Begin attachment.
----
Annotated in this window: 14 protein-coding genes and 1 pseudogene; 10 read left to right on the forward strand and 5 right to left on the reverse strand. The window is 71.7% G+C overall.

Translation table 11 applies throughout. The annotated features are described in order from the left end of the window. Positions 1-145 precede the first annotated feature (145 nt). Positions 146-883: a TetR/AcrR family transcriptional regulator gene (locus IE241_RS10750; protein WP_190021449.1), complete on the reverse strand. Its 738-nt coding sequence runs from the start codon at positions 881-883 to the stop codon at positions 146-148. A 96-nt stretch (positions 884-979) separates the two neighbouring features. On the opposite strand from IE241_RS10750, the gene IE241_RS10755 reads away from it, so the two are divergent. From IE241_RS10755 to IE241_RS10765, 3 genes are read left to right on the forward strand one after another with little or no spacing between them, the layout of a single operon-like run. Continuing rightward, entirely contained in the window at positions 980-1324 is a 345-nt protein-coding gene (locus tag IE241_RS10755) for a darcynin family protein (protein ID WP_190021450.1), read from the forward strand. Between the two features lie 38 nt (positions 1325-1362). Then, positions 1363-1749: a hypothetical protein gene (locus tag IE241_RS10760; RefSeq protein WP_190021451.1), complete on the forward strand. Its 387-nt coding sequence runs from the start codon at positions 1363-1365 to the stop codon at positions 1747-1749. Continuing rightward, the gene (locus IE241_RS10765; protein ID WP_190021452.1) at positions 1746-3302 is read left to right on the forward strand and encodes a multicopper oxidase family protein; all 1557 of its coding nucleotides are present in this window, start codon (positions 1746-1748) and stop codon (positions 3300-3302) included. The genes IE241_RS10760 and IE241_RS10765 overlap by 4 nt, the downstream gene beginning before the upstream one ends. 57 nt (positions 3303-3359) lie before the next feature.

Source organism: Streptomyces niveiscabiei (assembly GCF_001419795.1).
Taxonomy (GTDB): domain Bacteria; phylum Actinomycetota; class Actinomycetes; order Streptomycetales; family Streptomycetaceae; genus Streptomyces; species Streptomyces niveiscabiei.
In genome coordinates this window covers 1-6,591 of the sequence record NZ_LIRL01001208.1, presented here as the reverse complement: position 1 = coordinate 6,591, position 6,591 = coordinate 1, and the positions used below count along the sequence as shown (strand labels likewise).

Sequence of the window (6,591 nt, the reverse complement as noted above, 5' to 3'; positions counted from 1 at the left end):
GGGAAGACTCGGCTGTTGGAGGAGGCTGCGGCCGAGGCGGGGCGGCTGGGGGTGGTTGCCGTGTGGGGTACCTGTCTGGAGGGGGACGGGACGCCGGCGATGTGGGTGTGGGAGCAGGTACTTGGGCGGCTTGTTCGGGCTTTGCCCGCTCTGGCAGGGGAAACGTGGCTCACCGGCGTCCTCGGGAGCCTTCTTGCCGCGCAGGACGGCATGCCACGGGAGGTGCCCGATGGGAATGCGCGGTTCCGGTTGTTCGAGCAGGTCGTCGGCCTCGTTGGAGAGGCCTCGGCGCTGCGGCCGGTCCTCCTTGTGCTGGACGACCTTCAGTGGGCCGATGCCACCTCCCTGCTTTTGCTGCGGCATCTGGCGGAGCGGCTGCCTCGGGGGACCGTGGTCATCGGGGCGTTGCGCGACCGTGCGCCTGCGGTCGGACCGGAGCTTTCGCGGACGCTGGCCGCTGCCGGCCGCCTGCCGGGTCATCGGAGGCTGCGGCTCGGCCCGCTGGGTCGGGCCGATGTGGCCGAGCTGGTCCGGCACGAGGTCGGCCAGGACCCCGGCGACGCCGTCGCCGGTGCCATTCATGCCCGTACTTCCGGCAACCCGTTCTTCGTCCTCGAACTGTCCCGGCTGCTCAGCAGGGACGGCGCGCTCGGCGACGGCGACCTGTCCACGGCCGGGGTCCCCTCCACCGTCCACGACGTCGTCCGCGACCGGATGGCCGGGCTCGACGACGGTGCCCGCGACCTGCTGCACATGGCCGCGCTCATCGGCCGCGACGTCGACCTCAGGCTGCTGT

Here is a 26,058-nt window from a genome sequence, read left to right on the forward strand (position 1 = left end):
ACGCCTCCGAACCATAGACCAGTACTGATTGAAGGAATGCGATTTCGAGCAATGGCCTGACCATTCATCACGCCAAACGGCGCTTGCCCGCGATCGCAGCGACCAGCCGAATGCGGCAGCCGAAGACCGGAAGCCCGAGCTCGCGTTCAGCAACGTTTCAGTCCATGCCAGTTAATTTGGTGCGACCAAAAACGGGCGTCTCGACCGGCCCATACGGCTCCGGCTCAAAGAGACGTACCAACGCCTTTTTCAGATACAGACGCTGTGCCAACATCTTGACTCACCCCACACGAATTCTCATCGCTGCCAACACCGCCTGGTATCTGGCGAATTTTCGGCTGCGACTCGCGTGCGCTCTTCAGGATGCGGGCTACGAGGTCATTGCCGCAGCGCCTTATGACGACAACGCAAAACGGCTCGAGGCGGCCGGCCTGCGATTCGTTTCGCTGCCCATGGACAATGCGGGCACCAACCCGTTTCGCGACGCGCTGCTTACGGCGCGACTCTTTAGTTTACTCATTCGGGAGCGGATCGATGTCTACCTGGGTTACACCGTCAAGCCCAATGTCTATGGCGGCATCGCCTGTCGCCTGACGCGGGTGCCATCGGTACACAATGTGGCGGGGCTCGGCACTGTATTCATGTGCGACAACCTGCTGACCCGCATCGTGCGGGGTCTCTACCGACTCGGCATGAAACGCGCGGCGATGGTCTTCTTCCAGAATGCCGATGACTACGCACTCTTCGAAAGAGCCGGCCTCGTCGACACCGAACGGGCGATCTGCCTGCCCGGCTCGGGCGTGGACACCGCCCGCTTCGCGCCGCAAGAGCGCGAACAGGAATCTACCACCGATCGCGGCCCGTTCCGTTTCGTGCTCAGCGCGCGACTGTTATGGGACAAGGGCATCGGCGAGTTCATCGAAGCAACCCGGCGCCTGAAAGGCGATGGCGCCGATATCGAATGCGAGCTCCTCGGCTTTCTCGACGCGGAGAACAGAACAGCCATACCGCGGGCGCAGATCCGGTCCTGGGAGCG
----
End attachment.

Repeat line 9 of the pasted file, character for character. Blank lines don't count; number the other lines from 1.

ACGCCTCCGAACCATAGACCAGTACTGATTGAAGGAATGCGATTTCGAGCAATGGCCTGACCATTCATCACGCCAAACGGCGCTTGCCCGCGATCGCAGCGACCAGCCGAATGCGGCAGCCGAAGACCGGAAGCCCGAGCTCGCGTTCAGCAACGTTTCAGTCCATGCCAGTTAATTTGGTGCGACCAAAAACGGGCGTCTCGACCGGCCCATACGGCTCCGGCTCAAAGAGACGTACCAACGCCTTTTTCAGATACAGACGCTGTGCCAACATCTTGACTCACCCCACACGAATTCTCATCGCTGCCAACACCGCCTGGTATCTGGCGAATTTTCGGCTGCGACTCGCGTGCGCTCTTCAGGATGCGGGCTACGAGGTCATTGCCGCAGCGCCTTATGACGACAACGCAAAACGGCTCGAGGCGGCCGGCCTGCGATTCGTTTCGCTGCCCATGGACAATGCGGGCACCAACCCGTTTCGCGACGCGCTGCTTACGGCGCGACTCTTTAGTTTACTCATTCGGGAGCGGATCGATGTCTACCTGGGTTACACCGTCAAGCCCAATGTCTATGGCGGCATCGCCTGTCGCCTGACGCGGGTGCCATCGGTACACAATGTGGCGGGGCTCGGCACTGTATTCATGTGCGACAACCTGCTGACCCGCATCGTGCGGGGTCTCTACCGACTCGGCATGAAACGCGCGGCGATGGTCTTCTTCCAGAATGCCGATGACTACGCACTCTTCGAAAGAGCCGGCCTCGTCGACACCGAACGGGCGATCTGCCTGCCCGGCTCGGGCGTGGACACCGCCCGCTTCGCGCCGCAAGAGCGCGAACAGGAATCTACCACCGATCGCGGCCCGTTCCGTTTCGTGCTCAGCGCGCGACTGTTATGGGACAAGGGCATCGGCGAGTTCATCGAAGCAACCCGGCGCCTGAAAGGCGATGGCGCCGATATCGAATGCGAGCTCCTCGGCTTTCTCGACGCGGAGAACAGAACAGCCATACCGCGGGCGCAGATCCGGTCCTGGGAGCG